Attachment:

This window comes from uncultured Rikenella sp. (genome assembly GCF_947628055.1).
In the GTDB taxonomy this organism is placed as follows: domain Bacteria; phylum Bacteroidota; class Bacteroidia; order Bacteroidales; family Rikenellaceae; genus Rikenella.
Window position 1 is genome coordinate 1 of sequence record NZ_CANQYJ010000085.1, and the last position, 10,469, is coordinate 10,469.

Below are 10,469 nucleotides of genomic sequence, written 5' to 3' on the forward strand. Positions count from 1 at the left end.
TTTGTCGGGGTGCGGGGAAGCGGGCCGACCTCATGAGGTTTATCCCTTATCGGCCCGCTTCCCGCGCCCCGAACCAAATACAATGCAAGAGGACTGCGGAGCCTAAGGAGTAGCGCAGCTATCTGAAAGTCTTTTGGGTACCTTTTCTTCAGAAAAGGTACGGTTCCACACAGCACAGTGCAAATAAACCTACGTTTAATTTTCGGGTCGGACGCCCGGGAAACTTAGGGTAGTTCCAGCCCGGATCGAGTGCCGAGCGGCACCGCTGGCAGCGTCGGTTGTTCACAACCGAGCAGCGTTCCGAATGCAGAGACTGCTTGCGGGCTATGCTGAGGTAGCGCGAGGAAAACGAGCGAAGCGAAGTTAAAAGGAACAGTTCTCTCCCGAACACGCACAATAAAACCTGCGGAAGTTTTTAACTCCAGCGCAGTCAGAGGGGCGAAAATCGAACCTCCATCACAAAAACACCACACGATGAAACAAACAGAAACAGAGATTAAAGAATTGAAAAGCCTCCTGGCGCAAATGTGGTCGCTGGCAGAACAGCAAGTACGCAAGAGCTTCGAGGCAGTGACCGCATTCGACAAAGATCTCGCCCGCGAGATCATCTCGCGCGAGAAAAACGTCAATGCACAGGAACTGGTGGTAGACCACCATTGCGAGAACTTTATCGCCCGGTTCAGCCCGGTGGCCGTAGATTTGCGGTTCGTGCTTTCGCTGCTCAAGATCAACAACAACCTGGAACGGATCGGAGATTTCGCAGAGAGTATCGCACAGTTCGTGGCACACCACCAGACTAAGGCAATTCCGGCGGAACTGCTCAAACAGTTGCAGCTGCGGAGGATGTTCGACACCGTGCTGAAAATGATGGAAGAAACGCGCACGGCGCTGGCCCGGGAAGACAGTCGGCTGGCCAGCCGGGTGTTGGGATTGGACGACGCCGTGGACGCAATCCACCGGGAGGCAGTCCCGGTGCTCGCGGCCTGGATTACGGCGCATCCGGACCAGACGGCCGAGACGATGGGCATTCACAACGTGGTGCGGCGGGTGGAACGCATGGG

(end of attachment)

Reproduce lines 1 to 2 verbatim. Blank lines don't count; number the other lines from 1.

This window comes from uncultured Rikenella sp. (genome assembly GCF_947628055.1).
In the GTDB taxonomy this organism is placed as follows: domain Bacteria; phylum Bacteroidota; class Bacteroidia; order Bacteroidales; family Rikenellaceae; genus Rikenella.